"I/A" item note: Public Access to documents - confirmatory application on documents about telecoms data retention

January 30, 2003

Brussels, 29 Jan 2003

Full text of Document 5045/03

No. prev. doc.: 5044/03

Subject: Public access to documents - confirmatory application by Mr Tony BUNYAN (1/03)

Delegations will find enclosed a draft reply from the Council, approved by the Working Party on Information at its meeting on 23 January 20031, to the confirmatory application made by Mr Tony BUNYAN for access to documents (1/03).

The Permanent Representatives Committee is accordingly asked to suggest that the Council, at its next meeting:
- record its agreement on the draft reply as an "A" item, with the French delegation voting against;
- decide to publish the result of the vote.

DRAFT REPLY ADOPTED BY THE COUNCIL ON .................. TO CONFIRMATORY APPLICATION BY MR TONY BUNYAN (1/03)

- made to the Council by e-mail dated 24 December 2002,
- registered by the Council on 6 January 2003, pursuant to Article 7(2) of Regulation (EC) No 1049/2001 , for access to documents

The Council has carefully considered the application under Regulation (EC) No 1049/2001 (OJ L 145 of 31.5.2001, p. 43) and Annex II to the Council's Rules of Procedure (Council Decision 2002/682/EC , Euratom - OJ L 230 of 28.8.2002) in the light of the applicant's arguments and has come to the following conclusion:

1) The applicant refers to Room Document No. 7 drawn up by the Directorate general H (Justice and Home Affairs) of the Council Secretariat and examined by the Multidisciplinary Group on Organised Crime in its meeting on 16 September 2002. This document contains Member States' answers to a questionnaire on traffic data retention.

2) In its reply to the applicant dated 3 December 2002, the General Secretariat refused access to this document in its entirety on the basis of Article 4(1a) of Regulation No 1049/2001 , underlining the necessity to protect the public interest as regards public security.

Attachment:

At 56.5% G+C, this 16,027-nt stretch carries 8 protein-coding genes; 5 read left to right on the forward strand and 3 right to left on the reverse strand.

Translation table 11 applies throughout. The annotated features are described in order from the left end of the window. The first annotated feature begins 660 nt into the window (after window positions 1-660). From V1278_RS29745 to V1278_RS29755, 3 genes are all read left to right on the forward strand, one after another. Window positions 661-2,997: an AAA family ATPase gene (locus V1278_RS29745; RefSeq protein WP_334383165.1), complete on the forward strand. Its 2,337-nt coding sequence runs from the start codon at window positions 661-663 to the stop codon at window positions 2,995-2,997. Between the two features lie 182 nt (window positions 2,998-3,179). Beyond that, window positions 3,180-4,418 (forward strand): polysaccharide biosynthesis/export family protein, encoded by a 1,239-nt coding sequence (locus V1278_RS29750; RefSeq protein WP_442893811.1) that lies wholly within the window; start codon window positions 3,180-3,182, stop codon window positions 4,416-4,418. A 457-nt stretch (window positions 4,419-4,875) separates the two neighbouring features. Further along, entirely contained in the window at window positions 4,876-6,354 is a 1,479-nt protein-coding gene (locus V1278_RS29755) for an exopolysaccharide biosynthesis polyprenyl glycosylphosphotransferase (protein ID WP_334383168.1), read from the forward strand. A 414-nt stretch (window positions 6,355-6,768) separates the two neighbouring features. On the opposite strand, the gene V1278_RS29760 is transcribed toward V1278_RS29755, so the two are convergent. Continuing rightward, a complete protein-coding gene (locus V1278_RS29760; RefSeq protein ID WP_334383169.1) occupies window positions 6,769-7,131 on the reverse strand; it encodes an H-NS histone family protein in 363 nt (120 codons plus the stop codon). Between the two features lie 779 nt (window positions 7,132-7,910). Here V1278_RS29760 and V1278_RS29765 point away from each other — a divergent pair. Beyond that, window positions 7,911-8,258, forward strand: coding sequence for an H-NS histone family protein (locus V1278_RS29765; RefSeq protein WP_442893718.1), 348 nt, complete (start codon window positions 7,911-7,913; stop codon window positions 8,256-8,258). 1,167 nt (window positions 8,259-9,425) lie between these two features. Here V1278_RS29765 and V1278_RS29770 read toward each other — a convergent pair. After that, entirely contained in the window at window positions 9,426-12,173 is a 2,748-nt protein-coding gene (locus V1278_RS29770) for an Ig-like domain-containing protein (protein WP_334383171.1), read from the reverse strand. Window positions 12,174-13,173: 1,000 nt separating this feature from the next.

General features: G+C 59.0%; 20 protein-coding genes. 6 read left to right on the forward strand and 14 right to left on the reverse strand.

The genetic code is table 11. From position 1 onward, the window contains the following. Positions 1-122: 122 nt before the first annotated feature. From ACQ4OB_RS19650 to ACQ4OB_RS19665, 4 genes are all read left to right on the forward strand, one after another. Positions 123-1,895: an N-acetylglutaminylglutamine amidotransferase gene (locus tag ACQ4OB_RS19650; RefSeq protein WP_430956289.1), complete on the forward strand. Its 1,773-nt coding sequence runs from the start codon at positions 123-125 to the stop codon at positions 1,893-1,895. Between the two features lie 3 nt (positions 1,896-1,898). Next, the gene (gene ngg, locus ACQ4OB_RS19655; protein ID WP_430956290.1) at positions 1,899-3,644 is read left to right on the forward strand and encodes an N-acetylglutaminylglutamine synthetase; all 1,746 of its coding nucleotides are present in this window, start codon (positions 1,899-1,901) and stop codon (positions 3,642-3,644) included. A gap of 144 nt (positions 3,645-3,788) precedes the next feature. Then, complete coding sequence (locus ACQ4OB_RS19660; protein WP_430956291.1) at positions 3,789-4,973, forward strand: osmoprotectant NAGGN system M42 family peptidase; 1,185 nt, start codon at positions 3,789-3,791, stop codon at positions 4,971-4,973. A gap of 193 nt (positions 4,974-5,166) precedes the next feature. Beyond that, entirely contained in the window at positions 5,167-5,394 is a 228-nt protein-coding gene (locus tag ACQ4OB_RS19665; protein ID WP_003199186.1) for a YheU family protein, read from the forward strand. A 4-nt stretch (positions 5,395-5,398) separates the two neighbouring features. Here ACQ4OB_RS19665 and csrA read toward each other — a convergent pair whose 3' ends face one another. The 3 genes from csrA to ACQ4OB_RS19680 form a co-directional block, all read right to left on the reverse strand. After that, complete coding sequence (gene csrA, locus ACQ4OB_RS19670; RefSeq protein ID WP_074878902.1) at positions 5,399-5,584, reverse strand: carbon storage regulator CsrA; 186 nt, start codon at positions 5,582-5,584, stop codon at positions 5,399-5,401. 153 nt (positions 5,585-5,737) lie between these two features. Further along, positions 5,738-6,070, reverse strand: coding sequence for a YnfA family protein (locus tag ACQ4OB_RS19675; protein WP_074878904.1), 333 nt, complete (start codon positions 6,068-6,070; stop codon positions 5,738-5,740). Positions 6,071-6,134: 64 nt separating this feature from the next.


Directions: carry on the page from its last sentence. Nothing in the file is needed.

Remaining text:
3) After careful re-examination of room document No 7, the Council decided to release pages 1 to 16 of the document in question, which contain the replies to questions 1-4 of the questionnaire. However, the Council decided to refuse access to answers to the questions 5, 6 and 7, which read as follows:

"Question 5: Have you received any reports from your law enforcement authorities that have indicated an obstruction of their work due to the non-existence of appropriate legal instruments concerning traffic data retention ?"

"Question 6: Have you entered into a permanent dialogue with your telecommunications industry about the issue of traffic data retention and what are the tendencies you have observed? How would you judge the general willingness of the telecommunications industry operating in your country to embark on a retention of traffic data?"

"Question 7: How would you rate the solution of creating an instrument on traffic data retention for law enforcement purposes at European level ?"

4) The information submitted by Member States as regards questions 5 and 6 gives rather detailed information on weaknesses of the law enforcement and the working methods of police authorities in Member States which, if they were disclosed, could be used to undermine their work. This information is therefore to be refused on grounds of Article 4(1)(a), first indent, of Regulation 1049/2001 (public security).

However, the applicant may have access to the text concerning the replies of
- the Danish delegation, as regards questions 5 and 6;
- the Swedish delegation, as regards question 6 since this information is in the public domain in the Member States concerned.

5) In their answers to question 7, Member States give their preliminary views on the creation of an instrument on traffic date retention at the EU level. They are a first input into a "brainstorming" exercise whose release would be premature in view of the future discussions on such an instrument within the Council. Their release could seriously undermine the Council's decision-making process on this issue.

In the absence of any overriding public interest in disclosure, the Council therefore decided to refuse access to this part of the document on grounds of Article 4(3), first subparagraph, of Regulation 1049/2001 .

However, the applicant may have access to the reply of the Danish delegation, the content of which is in the public domain in Denmark.

6) The applicant also refers to Mr Brunmayr's letter to MEP Thors, Vice-President of the European Parliament Petition Committee, in which he stated that the Council Secretariat was instructed to provide full references to room documents and non papers in the outcome of proceedings of the meetings of the Council or of its preparatory bodies. The applicant noted that the Outcome of the Multidisciplinary Group on Organised Crime did not contain references to the room documents he had requested.

7) The Council indeed failed to provide references to the above documents. Efforts are being made to comply with the newly established procedures. However, this administrative omission does not appear to have stopped the applicant from excercising his rights.

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